I assume you're talking about ground foam (rubber) here. The stuff is
available at any decent hobby store (or used to be). You can also make
it yourself by grinding foam rubber (in a meat grinder--no fooling) and
dyeing it with Rit dyes. Makes great ground cover, trees, any kind of
Believe Woodland Scenics has it in a wide range of colors.
We may be talking about two separate things, but sea foam (artemisia
versicolor) is a small plant which might be suitable for model
foliage. In some perfunctory googling, I came upon Plants Select which
provides sources for this and other types of ground cover. HTH.
Agreed. What I meant to say was that Mr. Boggs' letter might be
referring to something of vegetable origin rather than ground rubber.
(Oh dear, ground rubber is of vegetable origin, too.) Still, I will
try to be more clear in the future. For the present permit me to
simply state that I do not advocate plowing the plaster or styrofoam
to sow any kind of crop. Buy the plant, dry the plant, use the plant.
A little more diggind and I came across a site which says that when the
plant is dried, it makes an excellent basis for winter boquets. This tells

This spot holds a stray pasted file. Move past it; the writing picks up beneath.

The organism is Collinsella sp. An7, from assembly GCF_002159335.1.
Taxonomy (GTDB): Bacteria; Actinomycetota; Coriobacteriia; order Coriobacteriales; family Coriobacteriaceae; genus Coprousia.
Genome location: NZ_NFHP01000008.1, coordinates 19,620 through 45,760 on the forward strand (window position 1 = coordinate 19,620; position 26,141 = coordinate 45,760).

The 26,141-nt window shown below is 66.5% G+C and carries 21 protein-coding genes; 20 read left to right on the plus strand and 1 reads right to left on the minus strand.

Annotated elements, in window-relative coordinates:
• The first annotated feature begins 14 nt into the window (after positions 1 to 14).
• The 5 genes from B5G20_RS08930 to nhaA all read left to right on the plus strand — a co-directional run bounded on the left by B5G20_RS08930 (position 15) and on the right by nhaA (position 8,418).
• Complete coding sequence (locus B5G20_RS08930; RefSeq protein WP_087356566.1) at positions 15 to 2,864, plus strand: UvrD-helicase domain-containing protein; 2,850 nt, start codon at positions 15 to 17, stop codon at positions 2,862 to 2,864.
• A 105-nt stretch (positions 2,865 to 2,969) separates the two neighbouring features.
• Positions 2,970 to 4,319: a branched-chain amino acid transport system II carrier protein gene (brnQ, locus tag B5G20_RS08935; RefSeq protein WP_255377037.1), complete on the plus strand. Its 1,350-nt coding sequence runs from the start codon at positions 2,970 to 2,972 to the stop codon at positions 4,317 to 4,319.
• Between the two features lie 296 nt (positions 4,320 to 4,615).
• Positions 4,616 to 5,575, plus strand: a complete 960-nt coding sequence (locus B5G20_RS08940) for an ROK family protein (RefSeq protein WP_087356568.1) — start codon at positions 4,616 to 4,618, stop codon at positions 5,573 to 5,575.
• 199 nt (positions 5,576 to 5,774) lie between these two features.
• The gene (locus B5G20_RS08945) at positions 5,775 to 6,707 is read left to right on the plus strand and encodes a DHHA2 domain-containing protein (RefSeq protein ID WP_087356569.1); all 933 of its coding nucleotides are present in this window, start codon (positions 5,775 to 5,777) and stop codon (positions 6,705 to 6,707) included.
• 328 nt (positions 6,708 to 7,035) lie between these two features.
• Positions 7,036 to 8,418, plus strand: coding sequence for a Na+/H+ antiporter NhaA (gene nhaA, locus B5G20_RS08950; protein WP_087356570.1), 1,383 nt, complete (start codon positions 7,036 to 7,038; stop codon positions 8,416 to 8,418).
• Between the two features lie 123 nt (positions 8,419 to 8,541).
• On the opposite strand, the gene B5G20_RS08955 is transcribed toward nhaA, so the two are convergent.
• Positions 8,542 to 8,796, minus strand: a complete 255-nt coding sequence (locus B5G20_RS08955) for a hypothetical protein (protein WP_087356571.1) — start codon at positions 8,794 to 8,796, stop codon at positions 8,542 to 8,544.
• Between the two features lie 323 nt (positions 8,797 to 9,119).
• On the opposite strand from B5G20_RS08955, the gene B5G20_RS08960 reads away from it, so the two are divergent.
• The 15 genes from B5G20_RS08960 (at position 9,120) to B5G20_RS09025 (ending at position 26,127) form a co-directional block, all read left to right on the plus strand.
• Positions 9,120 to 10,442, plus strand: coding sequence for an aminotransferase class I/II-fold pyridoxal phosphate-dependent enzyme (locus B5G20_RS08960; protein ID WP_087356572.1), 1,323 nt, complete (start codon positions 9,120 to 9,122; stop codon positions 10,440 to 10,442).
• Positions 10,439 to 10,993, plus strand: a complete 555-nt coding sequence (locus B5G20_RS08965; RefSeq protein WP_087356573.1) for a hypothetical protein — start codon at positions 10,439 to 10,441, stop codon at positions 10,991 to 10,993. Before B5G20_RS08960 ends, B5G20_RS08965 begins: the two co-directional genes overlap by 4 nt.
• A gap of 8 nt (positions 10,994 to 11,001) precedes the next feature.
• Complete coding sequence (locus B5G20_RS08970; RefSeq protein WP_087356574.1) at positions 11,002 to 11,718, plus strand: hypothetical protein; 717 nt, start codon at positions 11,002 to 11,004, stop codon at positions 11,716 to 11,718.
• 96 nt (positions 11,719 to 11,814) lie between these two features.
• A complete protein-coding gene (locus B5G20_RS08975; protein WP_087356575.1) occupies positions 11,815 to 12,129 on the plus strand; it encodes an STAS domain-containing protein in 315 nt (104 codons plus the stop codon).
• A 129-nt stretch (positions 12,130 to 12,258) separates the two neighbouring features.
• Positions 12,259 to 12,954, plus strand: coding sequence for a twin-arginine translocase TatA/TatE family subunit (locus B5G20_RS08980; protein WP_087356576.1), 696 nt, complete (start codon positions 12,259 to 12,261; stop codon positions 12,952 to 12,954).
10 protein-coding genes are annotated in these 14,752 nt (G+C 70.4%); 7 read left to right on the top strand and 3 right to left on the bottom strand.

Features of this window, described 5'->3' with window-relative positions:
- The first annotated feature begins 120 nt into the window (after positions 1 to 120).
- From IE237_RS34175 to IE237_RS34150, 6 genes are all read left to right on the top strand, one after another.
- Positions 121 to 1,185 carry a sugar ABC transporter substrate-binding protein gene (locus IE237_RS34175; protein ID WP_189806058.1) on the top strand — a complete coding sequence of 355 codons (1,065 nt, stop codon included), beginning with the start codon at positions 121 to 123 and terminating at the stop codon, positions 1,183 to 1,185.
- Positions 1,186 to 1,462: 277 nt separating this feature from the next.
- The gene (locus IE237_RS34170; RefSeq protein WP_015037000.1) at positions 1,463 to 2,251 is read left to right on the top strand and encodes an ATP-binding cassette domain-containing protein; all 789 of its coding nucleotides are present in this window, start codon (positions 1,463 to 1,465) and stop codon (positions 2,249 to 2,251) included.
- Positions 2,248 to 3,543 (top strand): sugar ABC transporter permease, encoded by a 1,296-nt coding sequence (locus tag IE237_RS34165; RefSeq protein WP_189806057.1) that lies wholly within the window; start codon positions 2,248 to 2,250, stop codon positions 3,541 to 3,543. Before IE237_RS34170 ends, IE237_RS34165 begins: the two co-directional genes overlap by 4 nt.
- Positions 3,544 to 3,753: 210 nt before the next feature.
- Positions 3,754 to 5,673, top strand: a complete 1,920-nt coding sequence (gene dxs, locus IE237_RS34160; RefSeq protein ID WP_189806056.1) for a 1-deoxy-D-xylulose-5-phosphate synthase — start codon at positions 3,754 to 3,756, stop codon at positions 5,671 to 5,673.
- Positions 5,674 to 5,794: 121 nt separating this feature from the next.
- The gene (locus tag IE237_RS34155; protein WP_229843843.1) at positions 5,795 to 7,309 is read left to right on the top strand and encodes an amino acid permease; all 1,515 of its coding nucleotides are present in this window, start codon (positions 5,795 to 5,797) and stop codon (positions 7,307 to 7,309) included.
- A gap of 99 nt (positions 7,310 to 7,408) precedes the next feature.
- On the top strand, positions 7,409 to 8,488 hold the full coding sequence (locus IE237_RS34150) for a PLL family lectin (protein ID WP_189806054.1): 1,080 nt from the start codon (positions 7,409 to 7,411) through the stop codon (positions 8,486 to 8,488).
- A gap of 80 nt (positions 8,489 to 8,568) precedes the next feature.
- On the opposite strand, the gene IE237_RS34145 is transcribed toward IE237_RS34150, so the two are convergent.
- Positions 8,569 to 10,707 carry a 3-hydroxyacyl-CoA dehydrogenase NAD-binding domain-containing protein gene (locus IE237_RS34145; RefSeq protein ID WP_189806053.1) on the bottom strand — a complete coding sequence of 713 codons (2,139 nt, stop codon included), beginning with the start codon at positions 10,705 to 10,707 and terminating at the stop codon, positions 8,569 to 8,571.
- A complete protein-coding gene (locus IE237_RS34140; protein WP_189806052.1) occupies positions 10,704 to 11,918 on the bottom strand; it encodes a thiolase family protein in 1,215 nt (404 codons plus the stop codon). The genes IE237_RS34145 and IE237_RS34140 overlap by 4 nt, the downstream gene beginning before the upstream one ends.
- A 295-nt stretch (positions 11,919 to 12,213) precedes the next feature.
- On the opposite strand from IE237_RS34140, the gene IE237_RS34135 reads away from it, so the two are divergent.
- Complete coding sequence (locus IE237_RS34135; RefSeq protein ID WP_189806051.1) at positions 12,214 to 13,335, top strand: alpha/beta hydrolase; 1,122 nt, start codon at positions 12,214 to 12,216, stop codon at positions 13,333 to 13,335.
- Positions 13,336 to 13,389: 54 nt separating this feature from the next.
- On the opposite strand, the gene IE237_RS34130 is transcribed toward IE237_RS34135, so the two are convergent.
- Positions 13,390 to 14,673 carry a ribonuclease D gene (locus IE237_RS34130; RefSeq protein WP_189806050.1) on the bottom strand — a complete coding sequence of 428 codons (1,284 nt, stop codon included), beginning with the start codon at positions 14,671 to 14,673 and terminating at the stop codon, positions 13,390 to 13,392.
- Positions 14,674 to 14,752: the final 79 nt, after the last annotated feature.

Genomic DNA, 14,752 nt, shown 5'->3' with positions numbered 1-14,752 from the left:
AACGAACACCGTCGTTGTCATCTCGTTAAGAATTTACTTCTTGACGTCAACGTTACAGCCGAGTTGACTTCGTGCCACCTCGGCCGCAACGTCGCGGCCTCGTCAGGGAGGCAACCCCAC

me that it may very well have some potential for trees. I'd like to see
some though as most descriptions suggest that it grows to over 18" in
height. That would make for some "tall cotton" on my HO scale layout. : )
At the Toledo train show, there was a guy there with some pretty good
looking trees that he had made himself. He wasn't really charging all that
much for them either. He claimed that he made them from "a plant in his
back yard," but was pretty tight-lipped about just what that plant was. My
only problem with them was that they did look a little short... Maybe only
about 3" tall maximum.
Try naturally dried Goldenrod trimmed to shape with a scissors and then
sprayed lightly with a couple of shades of green (or yellow or red for
fall - carefully strip off the "fuzz seeds" for winter). Can't beat the
price! Size varies as you wish. Make forests if you want.
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